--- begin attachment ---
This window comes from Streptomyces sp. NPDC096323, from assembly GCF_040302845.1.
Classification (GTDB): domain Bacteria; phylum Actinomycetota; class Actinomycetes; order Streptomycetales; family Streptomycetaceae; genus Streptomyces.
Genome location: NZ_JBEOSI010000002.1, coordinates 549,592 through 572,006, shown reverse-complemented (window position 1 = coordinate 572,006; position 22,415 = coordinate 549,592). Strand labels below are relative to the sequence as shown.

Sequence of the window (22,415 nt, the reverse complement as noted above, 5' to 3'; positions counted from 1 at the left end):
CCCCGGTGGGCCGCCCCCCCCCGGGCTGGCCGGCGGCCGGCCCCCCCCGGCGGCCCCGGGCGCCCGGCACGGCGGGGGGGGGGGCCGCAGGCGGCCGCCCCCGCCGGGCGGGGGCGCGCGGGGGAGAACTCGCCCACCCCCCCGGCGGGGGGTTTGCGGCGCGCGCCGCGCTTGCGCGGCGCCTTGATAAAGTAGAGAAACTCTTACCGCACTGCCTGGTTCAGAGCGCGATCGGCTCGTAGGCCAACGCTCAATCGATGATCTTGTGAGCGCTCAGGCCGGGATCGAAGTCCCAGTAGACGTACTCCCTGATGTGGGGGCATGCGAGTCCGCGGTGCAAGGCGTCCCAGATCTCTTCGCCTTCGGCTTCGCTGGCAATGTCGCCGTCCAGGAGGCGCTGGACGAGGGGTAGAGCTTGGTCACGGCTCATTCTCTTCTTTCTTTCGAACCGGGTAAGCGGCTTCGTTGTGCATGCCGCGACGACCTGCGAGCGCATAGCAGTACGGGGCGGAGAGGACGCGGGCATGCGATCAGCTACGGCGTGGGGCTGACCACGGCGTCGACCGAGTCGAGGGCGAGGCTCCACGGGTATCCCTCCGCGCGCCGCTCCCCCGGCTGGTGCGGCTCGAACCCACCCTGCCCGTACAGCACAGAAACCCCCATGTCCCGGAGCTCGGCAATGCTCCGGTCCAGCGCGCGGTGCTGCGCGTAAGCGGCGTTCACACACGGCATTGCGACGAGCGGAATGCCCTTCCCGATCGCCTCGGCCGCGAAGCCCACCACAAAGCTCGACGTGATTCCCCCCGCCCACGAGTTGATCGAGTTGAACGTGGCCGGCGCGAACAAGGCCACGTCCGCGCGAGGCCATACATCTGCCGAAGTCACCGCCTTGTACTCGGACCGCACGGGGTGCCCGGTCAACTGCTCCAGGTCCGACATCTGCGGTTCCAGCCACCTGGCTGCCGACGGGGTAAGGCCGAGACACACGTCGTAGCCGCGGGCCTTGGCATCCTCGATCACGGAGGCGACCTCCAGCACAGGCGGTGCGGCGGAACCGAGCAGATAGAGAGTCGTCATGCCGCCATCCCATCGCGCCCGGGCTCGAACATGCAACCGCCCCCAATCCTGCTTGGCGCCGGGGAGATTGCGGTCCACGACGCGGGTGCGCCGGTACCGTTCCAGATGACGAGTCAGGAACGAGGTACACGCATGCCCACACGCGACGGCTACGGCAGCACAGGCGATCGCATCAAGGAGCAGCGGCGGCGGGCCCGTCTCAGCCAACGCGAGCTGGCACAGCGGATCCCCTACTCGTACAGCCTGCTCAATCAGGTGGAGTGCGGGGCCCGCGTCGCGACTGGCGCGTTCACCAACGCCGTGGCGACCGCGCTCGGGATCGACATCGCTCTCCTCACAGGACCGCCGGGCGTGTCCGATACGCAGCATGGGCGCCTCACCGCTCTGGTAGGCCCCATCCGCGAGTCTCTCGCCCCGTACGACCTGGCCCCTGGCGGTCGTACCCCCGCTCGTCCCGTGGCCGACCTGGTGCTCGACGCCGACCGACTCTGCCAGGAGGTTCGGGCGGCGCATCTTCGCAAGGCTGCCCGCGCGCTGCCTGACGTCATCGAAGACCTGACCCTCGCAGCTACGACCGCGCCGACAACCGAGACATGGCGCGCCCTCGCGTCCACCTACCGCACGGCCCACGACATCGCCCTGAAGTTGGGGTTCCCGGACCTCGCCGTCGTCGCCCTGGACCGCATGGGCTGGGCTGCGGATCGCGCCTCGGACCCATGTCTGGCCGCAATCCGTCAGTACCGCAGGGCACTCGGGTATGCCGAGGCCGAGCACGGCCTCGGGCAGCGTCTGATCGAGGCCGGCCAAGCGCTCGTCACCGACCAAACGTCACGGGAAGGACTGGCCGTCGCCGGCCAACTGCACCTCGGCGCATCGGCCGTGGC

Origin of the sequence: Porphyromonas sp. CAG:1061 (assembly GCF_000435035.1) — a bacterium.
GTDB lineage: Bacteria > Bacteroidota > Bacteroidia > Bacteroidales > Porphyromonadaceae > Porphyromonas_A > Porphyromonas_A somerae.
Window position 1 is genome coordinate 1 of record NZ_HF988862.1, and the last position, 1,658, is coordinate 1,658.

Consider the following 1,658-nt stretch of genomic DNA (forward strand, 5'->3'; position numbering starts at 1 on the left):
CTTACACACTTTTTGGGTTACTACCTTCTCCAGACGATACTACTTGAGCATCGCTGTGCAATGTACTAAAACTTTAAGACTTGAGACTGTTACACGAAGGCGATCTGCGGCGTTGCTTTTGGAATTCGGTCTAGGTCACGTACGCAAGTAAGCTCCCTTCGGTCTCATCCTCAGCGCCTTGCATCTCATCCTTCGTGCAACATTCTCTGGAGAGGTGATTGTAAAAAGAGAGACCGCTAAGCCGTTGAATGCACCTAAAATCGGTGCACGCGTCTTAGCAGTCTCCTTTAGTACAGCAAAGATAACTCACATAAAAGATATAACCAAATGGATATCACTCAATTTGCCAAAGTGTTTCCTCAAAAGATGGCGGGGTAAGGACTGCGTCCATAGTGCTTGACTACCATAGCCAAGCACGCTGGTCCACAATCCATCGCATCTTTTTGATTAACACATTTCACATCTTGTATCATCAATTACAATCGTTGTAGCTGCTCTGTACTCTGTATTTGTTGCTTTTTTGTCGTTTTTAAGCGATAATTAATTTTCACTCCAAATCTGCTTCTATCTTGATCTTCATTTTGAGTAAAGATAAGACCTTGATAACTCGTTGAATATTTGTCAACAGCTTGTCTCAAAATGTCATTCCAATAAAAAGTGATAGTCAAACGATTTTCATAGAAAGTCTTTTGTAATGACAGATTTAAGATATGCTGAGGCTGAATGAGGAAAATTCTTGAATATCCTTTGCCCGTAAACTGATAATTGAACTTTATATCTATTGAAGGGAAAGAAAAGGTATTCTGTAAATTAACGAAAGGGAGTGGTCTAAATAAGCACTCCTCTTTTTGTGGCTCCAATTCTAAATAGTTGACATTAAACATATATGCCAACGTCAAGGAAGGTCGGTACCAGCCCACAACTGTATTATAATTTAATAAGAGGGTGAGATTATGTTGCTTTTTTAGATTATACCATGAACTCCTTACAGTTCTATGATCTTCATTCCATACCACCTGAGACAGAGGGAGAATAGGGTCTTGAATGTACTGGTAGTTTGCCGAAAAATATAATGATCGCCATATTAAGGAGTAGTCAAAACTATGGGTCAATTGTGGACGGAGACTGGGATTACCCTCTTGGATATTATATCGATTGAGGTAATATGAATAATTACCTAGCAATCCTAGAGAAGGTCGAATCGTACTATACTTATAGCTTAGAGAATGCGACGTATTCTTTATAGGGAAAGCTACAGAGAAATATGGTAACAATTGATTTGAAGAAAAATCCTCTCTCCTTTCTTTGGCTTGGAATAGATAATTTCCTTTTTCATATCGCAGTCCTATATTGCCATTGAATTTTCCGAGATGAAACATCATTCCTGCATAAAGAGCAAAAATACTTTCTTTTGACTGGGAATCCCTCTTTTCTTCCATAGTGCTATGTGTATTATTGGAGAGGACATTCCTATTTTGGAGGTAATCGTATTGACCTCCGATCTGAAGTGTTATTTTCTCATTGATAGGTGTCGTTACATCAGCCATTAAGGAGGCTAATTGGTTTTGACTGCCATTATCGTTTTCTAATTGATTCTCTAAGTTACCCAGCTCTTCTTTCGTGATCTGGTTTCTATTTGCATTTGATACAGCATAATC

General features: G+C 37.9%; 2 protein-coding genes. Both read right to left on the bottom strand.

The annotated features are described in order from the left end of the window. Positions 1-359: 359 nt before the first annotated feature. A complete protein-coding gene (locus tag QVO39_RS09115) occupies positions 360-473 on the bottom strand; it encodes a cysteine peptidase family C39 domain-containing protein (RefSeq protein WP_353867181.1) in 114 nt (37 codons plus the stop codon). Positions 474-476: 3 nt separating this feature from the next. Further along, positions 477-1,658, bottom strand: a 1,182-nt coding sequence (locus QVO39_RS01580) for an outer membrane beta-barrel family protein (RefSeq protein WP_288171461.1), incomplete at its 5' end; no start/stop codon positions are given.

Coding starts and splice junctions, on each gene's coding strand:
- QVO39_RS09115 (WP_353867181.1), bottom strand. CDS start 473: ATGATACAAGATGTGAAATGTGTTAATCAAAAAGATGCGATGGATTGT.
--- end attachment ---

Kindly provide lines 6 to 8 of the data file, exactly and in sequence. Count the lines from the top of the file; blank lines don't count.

Origin of the sequence: Porphyromonas sp. CAG:1061 (assembly GCF_000435035.1) — a bacterium.
GTDB lineage: Bacteria > Bacteroidota > Bacteroidia > Bacteroidales > Porphyromonadaceae > Porphyromonas_A > Porphyromonas_A somerae.
Window position 1 is genome coordinate 1 of record NZ_HF988862.1, and the last position, 1,658, is coordinate 1,658.